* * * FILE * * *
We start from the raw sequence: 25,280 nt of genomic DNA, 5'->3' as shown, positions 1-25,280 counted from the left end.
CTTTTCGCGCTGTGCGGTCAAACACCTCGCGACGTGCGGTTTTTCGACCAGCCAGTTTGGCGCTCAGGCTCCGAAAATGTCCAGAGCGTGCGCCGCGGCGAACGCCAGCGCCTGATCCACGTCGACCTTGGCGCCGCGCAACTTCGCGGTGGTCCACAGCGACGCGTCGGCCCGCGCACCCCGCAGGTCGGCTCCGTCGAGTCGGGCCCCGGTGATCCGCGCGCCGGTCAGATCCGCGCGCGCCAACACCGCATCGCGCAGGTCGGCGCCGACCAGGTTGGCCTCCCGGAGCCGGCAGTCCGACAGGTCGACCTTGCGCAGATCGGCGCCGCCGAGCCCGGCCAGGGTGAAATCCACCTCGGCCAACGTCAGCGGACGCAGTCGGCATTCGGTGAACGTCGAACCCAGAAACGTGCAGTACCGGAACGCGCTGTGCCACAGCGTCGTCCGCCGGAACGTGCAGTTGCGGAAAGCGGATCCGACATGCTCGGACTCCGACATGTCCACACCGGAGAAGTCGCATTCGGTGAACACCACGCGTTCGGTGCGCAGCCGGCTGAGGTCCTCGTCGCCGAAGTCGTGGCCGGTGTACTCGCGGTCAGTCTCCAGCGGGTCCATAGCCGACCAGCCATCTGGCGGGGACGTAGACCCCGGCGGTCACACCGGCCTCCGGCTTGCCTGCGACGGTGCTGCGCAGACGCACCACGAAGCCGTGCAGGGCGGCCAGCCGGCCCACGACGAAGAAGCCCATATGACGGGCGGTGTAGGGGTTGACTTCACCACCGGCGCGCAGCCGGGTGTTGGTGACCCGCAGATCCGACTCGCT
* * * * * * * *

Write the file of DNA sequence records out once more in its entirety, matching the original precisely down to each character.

We start from the raw sequence: 25,280 nt of genomic DNA, 5'->3' as shown, positions 1-25,280 counted from the left end.
CTTTTCGCGCTGTGCGGTCAAACACCTCGCGACGTGCGGTTTTTCGACCAGCCAGTTTGGCGCTCAGGCTCCGAAAATGTCCAGAGCGTGCGCCGCGGCGAACGCCAGCGCCTGATCCACGTCGACCTTGGCGCCGCGCAACTTCGCGGTGGTCCACAGCGACGCGTCGGCCCGCGCACCCCGCAGGTCGGCTCCGTCGAGTCGGGCCCCGGTGATCCGCGCGCCGGTCAGATCCGCGCGCGCCAACACCGCATCGCGCAGGTCGGCGCCGACCAGGTTGGCCTCCCGGAGCCGGCAGTCCGACAGGTCGACCTTGCGCAGATCGGCGCCGCCGAGCCCGGCCAGGGTGAAATCCACCTCGGCCAACGTCAGCGGACGCAGTCGGCATTCGGTGAACGTCGAACCCAGAAACGTGCAGTACCGGAACGCGCTGTGCCACAGCGTCGTCCGCCGGAACGTGCAGTTGCGGAAAGCGGATCCGACATGCTCGGACTCCGACATGTCCACACCGGAGAAGTCGCATTCGGTGAACACCACGCGTTCGGTGCGCAGCCGGCTGAGGTCCTCGTCGCCGAAGTCGTGGCCGGTGTACTCGCGGTCAGTCTCCAGCGGGTCCATAGCCGACCAGCCATCTGGCGGGGACGTAGACCCCGGCGGTCACACCGGCCTCCGGCTTGCCTGCGACGGTGCTGCGCAGACGCACCACGAAGCCGTGCAGGGCGGCCAGCCGGCCCACGACGAAGAAGCCCATATGACGGGCGGTGTAGGGGTTGACTTCACCACCGGCGCGCAGCCGGGTGTTGGTGACCCGCAGATCCGACTCGCT